Crystal structure of dimethyl sulfoxide reductase from Rhodobacter capsulatus at 1.88 A resolution.Schneider, F., Lowe, J., Huber, R., Schindelin, H., Kisker, C., Knablein, J.
(1996) J.Mol.Biol. 263: 53-69
- PubMed: 8890912
- DOI: 10.1006/jmbi.1996.0555
- PubMed Abstract:
The periplasmic dimethyl sulfoxide reductase (DMSOR) from the photosynthetic purple bacterium Rhodobacter capsulatus functions as the terminal electron acceptor in its respiratory chain. The enzyme catalyzes the reduction of highly oxidized substrate ...
The periplasmic dimethyl sulfoxide reductase (DMSOR) from the photosynthetic purple bacterium Rhodobacter capsulatus functions as the terminal electron acceptor in its respiratory chain. The enzyme catalyzes the reduction of highly oxidized substrates like dimethyl sulfoxide to dimethyl sulfide. At a molybdenum redox center, two single electrons are transferred from cytochrome C556 to the substrate dimethyl sulfoxide, generating dimethyl sulfide and (with two protons) water. The enzyme was purified and crystallized in space group P4(1)2(1)2 with unit cell dimensions of a = b = 80.7 A and c = 229.2 A. The crystals diffract beyond 1.8 A with synchrotron radiation. The three-dimensional structure was solved by a combination of multiple isomorphous replacement and molecular replacement techniques. The atomic model was refined to an R-factor of 0.169 for 57,394 independent reflections. The spherical protein consists of four domains with a funnel-like cavity that leads to the freely accessible metal-ion redox center. The bis(molybdopterin guanine dinucleotide) molybdenum cofactor (1541 Da) of the single chain protein (85,033 Da) has the molybdenum ion bound to the cis-dithiolene group of only one molybdopterin guanine dinucleotide molecule. Three additional ligands, two oxo groups and the oxygen of a serine side-chain, are bound to the molybdenum ion. The second molybdopterin system is not part of the ligand sphere of the metal center with its sulfur atoms at distances of 3.5 A and 3.8 A away. It might be involved in electron shuttling from the protein surface to the molybdenum center.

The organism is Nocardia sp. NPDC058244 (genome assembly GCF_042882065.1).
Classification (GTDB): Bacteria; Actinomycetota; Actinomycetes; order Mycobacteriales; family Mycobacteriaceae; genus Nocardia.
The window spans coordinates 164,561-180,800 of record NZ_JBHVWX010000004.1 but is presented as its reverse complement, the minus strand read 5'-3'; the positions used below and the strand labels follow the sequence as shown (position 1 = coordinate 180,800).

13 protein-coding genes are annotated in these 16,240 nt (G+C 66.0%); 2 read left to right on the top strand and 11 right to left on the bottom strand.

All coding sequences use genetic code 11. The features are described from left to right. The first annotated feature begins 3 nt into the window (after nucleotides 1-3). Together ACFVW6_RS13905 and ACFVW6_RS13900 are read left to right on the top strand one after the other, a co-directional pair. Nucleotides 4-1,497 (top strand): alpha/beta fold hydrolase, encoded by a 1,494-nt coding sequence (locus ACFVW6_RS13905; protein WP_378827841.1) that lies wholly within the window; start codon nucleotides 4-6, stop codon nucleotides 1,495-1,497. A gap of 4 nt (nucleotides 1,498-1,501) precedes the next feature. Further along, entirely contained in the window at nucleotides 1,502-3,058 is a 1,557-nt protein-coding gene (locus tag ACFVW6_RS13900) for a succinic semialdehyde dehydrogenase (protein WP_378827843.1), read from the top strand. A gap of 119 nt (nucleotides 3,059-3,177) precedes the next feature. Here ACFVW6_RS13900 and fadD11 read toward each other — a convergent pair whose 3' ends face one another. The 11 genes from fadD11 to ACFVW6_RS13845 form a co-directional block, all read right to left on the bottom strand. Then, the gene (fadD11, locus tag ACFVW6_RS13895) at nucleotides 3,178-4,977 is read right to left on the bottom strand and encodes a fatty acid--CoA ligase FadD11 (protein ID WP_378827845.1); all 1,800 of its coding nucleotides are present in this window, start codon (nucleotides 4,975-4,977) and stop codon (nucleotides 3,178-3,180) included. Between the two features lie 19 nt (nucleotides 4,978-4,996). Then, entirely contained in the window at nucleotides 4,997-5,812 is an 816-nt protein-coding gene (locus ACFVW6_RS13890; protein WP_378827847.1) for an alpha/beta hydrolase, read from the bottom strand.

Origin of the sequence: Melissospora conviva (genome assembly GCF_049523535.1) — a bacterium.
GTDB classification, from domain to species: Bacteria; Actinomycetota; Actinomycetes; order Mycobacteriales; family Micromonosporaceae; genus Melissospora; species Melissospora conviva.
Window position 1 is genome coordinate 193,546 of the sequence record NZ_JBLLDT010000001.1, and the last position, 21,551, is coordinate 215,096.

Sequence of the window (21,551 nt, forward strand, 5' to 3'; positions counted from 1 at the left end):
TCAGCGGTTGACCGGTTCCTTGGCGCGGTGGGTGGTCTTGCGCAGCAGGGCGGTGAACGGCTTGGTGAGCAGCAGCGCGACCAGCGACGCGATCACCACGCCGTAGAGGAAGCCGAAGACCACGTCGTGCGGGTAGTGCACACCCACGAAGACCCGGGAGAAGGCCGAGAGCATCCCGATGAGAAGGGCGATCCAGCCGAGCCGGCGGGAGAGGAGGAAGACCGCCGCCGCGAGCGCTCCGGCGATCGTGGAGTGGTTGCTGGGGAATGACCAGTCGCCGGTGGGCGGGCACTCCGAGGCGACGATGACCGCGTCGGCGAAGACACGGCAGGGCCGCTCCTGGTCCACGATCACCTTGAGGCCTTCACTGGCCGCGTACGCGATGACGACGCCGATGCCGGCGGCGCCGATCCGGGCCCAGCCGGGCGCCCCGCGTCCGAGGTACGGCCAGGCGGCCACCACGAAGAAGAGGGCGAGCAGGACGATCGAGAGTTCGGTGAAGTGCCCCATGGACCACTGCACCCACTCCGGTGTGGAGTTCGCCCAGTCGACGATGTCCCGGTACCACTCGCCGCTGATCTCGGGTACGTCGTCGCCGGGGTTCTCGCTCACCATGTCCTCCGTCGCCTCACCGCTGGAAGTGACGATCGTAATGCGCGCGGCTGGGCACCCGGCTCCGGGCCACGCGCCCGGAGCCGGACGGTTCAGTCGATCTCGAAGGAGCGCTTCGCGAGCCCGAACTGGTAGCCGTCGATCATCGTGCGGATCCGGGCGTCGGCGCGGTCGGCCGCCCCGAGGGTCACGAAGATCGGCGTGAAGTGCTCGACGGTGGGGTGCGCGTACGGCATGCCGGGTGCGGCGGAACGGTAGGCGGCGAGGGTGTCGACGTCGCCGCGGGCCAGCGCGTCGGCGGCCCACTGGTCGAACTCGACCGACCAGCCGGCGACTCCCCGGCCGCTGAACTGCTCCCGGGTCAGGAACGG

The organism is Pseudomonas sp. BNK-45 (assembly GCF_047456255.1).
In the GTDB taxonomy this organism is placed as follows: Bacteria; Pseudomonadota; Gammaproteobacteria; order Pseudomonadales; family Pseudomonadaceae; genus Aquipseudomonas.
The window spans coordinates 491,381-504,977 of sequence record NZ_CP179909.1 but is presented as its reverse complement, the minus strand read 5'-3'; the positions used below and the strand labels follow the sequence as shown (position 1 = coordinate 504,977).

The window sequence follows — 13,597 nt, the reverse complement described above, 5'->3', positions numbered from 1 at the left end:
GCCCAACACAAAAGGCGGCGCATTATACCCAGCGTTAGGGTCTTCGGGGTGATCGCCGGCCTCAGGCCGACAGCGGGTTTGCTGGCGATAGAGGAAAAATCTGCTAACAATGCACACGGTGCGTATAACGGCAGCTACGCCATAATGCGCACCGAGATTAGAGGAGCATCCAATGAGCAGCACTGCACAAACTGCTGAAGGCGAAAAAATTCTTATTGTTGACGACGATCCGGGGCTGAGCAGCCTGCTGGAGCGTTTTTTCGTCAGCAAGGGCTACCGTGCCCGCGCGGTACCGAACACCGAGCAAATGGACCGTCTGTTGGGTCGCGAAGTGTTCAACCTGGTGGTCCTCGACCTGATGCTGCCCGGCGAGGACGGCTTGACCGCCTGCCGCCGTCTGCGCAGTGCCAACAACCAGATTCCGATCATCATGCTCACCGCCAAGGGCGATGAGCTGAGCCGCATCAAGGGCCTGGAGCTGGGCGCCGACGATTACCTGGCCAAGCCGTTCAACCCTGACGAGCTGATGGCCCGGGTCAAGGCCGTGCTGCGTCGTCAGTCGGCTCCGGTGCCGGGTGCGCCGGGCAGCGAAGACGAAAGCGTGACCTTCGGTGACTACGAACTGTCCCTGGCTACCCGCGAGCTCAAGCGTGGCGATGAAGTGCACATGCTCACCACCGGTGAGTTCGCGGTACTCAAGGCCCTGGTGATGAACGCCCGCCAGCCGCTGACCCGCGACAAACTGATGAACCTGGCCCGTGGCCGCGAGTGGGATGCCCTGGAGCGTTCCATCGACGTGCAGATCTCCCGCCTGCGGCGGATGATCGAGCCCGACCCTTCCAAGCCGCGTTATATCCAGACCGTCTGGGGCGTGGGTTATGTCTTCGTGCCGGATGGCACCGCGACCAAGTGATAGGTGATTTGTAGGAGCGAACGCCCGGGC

Max-Planck-Institut für Biochemie, Martinsried, FRG.